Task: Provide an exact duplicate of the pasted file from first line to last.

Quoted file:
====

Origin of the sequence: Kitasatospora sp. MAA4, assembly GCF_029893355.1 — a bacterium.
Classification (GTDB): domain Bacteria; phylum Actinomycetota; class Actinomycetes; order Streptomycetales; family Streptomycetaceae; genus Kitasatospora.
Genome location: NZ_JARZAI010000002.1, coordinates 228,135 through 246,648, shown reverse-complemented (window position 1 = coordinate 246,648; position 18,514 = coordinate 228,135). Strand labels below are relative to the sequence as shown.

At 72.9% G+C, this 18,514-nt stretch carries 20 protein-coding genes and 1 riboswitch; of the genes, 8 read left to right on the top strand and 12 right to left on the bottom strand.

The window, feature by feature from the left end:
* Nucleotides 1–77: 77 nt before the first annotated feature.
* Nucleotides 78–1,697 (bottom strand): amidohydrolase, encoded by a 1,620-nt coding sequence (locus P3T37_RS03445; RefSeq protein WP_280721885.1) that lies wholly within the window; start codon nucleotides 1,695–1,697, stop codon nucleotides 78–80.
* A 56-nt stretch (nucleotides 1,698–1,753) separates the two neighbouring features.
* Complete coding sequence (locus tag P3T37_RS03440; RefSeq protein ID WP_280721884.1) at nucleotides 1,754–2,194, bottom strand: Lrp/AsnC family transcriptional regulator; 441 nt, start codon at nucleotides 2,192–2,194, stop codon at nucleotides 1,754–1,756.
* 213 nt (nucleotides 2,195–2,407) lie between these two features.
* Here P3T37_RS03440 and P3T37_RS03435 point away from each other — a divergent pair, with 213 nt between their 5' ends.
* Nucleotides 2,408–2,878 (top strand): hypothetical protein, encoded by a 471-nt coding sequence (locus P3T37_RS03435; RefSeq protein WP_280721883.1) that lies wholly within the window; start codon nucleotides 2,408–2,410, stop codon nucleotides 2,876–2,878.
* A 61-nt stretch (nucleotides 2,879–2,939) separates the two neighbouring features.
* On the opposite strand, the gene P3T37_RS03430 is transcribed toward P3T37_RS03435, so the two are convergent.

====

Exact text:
Origin of the sequence: Kitasatospora sp. MAA4, assembly GCF_029893355.1 — a bacterium.
Classification (GTDB): domain Bacteria; phylum Actinomycetota; class Actinomycetes; order Streptomycetales; family Streptomycetaceae; genus Kitasatospora.
Genome location: NZ_JARZAI010000002.1, coordinates 228,135 through 246,648, shown reverse-complemented (window position 1 = coordinate 246,648; position 18,514 = coordinate 228,135). Strand labels below are relative to the sequence as shown.

At 72.9% G+C, this 18,514-nt stretch carries 20 protein-coding genes and 1 riboswitch; of the genes, 8 read left to right on the top strand and 12 right to left on the bottom strand.

The window, feature by feature from the left end:
* Nucleotides 1–77: 77 nt before the first annotated feature.
* Nucleotides 78–1,697 (bottom strand): amidohydrolase, encoded by a 1,620-nt coding sequence (locus P3T37_RS03445; RefSeq protein WP_280721885.1) that lies wholly within the window; start codon nucleotides 1,695–1,697, stop codon nucleotides 78–80.
* A 56-nt stretch (nucleotides 1,698–1,753) separates the two neighbouring features.
* Complete coding sequence (locus tag P3T37_RS03440; RefSeq protein ID WP_280721884.1) at nucleotides 1,754–2,194, bottom strand: Lrp/AsnC family transcriptional regulator; 441 nt, start codon at nucleotides 2,192–2,194, stop codon at nucleotides 1,754–1,756.
* 213 nt (nucleotides 2,195–2,407) lie between these two features.
* Here P3T37_RS03440 and P3T37_RS03435 point away from each other — a divergent pair, with 213 nt between their 5' ends.
* Nucleotides 2,408–2,878 (top strand): hypothetical protein, encoded by a 471-nt coding sequence (locus P3T37_RS03435; RefSeq protein WP_280721883.1) that lies wholly within the window; start codon nucleotides 2,408–2,410, stop codon nucleotides 2,876–2,878.
* A 61-nt stretch (nucleotides 2,879–2,939) separates the two neighbouring features.
* On the opposite strand, the gene P3T37_RS03430 is transcribed toward P3T37_RS03435, so the two are convergent.